Cartoon_--_crouton_makes_saladBack in February, I embarked on my first Whole 30. For the next 30 days, I eliminated gluten, added sugars, legumes, dairy and various processed foods. Since then, I have completed my second Whole 30 and am currently on Day 3 of my third. When I am not on the program, I occasionally add in some of the above foods in moderation, but find I have less of a craving for them and now am aware of which ones have had negative effects on me. While several people were skeptical (“What can you eat during this program?!?!?”) and it has certainly been a challenge (I love me some simple carbs), the program was actually quite similar to what my doctor had been suggesting to me for years.

And yet, we are quick to dismiss someone’s dietary restrictions or lifestyle because it doesn’t fit into our own nutritional ideals. Why? To me, the only other people whose opinions matter on this subject are my doctors and, to an extent, my parents. Aside from a few basic standards – fruits and vegetables are healthier than Dorito’s, for example – there are many points in nutrition and weight loss where people (especially non-professionals) are going to disagree. “Is paleo the way to go, or should I go on Weight Watchers?” “Should I weigh myself every day, or throw out my scale?” “Are grains really the enemy?” The trouble is, we each have different bodies, minds and relationships with food. Therefore, can we really all fit into one box? Should we?

2161-300x300When you meet someone whose dietary preferences or restrictions aren’t the same as yours, listen and be respectful. (Tweet this!) Ask questions if you wish to learn more, but don’t try to pressure another person into something just because you think it is the right way. (Of course, if a friend or family member is consuming dangerously too few calories or exhibiting signs of an eating disorder, you may want to step in. Again, be kind and check your judgment at the door – food and body image are very difficult and emotional issues for many people.)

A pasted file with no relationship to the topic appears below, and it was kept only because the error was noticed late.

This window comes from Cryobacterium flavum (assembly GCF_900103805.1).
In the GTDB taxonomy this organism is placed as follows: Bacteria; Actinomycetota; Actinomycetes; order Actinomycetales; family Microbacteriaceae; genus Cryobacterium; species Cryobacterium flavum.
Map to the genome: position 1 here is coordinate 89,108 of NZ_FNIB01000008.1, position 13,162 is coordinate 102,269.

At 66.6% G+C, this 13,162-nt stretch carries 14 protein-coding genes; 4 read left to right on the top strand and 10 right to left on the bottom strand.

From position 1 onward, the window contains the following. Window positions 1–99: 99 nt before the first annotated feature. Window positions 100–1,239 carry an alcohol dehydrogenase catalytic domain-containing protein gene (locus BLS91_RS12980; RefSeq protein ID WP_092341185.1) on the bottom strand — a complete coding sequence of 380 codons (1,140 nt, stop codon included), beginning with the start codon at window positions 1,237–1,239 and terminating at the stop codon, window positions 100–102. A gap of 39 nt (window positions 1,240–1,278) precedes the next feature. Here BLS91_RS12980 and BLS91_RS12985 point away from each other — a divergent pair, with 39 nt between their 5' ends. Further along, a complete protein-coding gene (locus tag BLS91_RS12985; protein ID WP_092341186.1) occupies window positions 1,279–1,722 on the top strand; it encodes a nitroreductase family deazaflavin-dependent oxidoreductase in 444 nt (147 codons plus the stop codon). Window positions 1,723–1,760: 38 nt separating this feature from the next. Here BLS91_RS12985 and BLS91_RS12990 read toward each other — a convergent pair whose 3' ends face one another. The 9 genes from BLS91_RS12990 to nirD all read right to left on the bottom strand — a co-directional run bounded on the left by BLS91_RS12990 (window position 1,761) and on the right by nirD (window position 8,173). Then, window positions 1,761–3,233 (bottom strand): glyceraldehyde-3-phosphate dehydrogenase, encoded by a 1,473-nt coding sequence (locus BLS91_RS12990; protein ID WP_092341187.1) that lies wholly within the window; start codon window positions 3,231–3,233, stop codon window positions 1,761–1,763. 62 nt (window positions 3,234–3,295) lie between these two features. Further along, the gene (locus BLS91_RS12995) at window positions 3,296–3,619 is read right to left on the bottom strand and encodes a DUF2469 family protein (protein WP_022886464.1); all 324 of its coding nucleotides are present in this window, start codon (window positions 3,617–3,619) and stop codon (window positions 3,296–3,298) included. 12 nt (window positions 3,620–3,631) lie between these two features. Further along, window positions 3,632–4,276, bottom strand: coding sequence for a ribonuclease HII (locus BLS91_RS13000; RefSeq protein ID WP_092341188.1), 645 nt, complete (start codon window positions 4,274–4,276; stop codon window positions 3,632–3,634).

I truly believe the Whole 30 has changed my life for the better, and will happily talk to friends who are curious about the program or about the less restrictive changes I’ve made. However, I don’t believe in pushing my views on somebody else. I know several vegans/vegetarians, people who keep Kosher, people who avoid gluten, people who count calories, people who want to lose weight and people who want to gain weight, and I believe that different bodies and minds will benefit from different routines. Aside from a few basic principles, there really is no one size fits all, so let’s not offer unsolicited advice that may not work as well for someone else as it does for us.

In short, be kind and don’t dismiss others. Isn’t that how we should be living our lives anyway? :-)

The Weekend Five: Lessons Learned on The Whole 30

keep-calm-whole30-pinterestHappy Sunday, friends! As some of you may know (especially if you follow me on social media), last week marked the end of my second Whole 30. For those unfamiliar with the Whole 30, it is a 30-day program designed to improve your health by eliminating some of the major problem foods: sugar/sweeteners, grains, dairy, legumes and various others.

I don’t claim to be an expert in nutrition, and in the past I have avoided discussing my journey to better health on this blog. However, in the past few months since I began experimenting with cleaner eating, I have had dramatic improvements in my skin, energy levels and mood that I never thought possible through diet alone. (I also managed to lose a lot of weight!) Because of my positive experiences with the program, friends have approached me with questions, so I decided to devote an entire Weekend Five to it!

Below are some of the lessons I’ve learned after completing the Whole 30 program twice. (I plan to do it again in June, if anyone is interested in joining me!)

The Weekend Five: Lessons Learned On The Whole 30

Jersey-Shore-Five-Snooki-Pickles1. Read the ingredients.